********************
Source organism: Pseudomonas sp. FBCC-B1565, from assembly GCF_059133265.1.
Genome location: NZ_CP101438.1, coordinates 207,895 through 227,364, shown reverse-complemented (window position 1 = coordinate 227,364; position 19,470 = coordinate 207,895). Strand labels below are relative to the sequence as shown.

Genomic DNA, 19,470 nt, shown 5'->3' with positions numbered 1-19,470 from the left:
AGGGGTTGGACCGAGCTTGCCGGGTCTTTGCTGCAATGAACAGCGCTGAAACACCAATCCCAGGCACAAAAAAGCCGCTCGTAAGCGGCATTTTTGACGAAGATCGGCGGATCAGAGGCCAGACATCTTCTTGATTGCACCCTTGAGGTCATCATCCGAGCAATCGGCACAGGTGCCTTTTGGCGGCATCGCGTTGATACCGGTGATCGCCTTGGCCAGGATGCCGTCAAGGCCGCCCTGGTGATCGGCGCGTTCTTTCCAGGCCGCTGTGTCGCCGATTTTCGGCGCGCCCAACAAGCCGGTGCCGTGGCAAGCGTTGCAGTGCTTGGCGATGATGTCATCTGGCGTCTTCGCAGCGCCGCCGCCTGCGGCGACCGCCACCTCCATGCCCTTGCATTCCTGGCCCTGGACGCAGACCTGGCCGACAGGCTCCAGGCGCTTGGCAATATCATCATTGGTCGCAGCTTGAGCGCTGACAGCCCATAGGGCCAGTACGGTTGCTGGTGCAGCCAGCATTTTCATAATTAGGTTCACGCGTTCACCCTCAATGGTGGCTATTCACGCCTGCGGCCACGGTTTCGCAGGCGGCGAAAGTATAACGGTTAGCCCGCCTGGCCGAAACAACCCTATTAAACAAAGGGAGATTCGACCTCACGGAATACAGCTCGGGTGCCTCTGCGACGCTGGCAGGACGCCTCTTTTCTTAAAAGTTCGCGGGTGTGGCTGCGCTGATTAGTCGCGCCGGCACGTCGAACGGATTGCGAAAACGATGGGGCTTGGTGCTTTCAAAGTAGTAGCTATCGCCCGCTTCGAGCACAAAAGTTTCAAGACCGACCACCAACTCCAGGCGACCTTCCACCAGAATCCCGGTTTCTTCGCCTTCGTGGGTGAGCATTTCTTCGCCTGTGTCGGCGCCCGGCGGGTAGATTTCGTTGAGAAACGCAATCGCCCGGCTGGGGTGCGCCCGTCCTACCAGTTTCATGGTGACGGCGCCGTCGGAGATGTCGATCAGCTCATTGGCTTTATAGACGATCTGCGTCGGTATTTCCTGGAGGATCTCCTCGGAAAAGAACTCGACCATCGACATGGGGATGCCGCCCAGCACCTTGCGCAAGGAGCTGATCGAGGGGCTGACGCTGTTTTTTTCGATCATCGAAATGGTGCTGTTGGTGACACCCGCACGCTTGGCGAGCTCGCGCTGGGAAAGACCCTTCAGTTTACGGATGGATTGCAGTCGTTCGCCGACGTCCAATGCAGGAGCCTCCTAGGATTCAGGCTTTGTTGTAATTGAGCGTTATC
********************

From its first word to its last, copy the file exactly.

Source organism: Pseudomonas sp. FBCC-B1565, from assembly GCF_059133265.1.
Genome location: NZ_CP101438.1, coordinates 207,895 through 227,364, shown reverse-complemented (window position 1 = coordinate 227,364; position 19,470 = coordinate 207,895). Strand labels below are relative to the sequence as shown.

Genomic DNA, 19,470 nt, shown 5'->3' with positions numbered 1-19,470 from the left:
AGGGGTTGGACCGAGCTTGCCGGGTCTTTGCTGCAATGAACAGCGCTGAAACACCAATCCCAGGCACAAAAAAGCCGCTCGTAAGCGGCATTTTTGACGAAGATCGGCGGATCAGAGGCCAGACATCTTCTTGATTGCACCCTTGAGGTCATCATCCGAGCAATCGGCACAGGTGCCTTTTGGCGGCATCGCGTTGATACCGGTGATCGCCTTGGCCAGGATGCCGTCAAGGCCGCCCTGGTGATCGGCGCGTTCTTTCCAGGCCGCTGTGTCGCCGATTTTCGGCGCGCCCAACAAGCCGGTGCCGTGGCAAGCGTTGCAGTGCTTGGCGATGATGTCATCTGGCGTCTTCGCAGCGCCGCCGCCTGCGGCGACCGCCACCTCCATGCCCTTGCATTCCTGGCCCTGGACGCAGACCTGGCCGACAGGCTCCAGGCGCTTGGCAATATCATCATTGGTCGCAGCTTGAGCGCTGACAGCCCATAGGGCCAGTACGGTTGCTGGTGCAGCCAGCATTTTCATAATTAGGTTCACGCGTTCACCCTCAATGGTGGCTATTCACGCCTGCGGCCACGGTTTCGCAGGCGGCGAAAGTATAACGGTTAGCCCGCCTGGCCGAAACAACCCTATTAAACAAAGGGAGATTCGACCTCACGGAATACAGCTCGGGTGCCTCTGCGACGCTGGCAGGACGCCTCTTTTCTTAAAAGTTCGCGGGTGTGGCTGCGCTGATTAGTCGCGCCGGCACGTCGAACGGATTGCGAAAACGATGGGGCTTGGTGCTTTCAAAGTAGTAGCTATCGCCCGCTTCGAGCACAAAAGTTTCAAGACCGACCACCAACTCCAGGCGACCTTCCACCAGAATCCCGGTTTCTTCGCCTTCGTGGGTGAGCATTTCTTCGCCTGTGTCGGCGCCCGGCGGGTAGATTTCGTTGAGAAACGCAATCGCCCGGCTGGGGTGCGCCCGTCCTACCAGTTTCATGGTGACGGCGCCGTCGGAGATGTCGATCAGCTCATTGGCTTTATAGACGATCTGCGTCGGTATTTCCTGGAGGATCTCCTCGGAAAAGAACTCGACCATCGACATGGGGATGCCGCCCAGCACCTTGCGCAAGGAGCTGATCGAGGGGCTGACGCTGTTTTTTTCGATCATCGAAATGGTGCTGTTGGTGACACCCGCACGCTTGGCGAGCTCGCGCTGGGAAAGACCCTTCAGTTTACGGATGGATTGCAGTCGTTCGCCGACGTCCAATGCAGGAGCCTCCTAGGATTCAGGCTTTGTTGTAATTGAGCGTTATC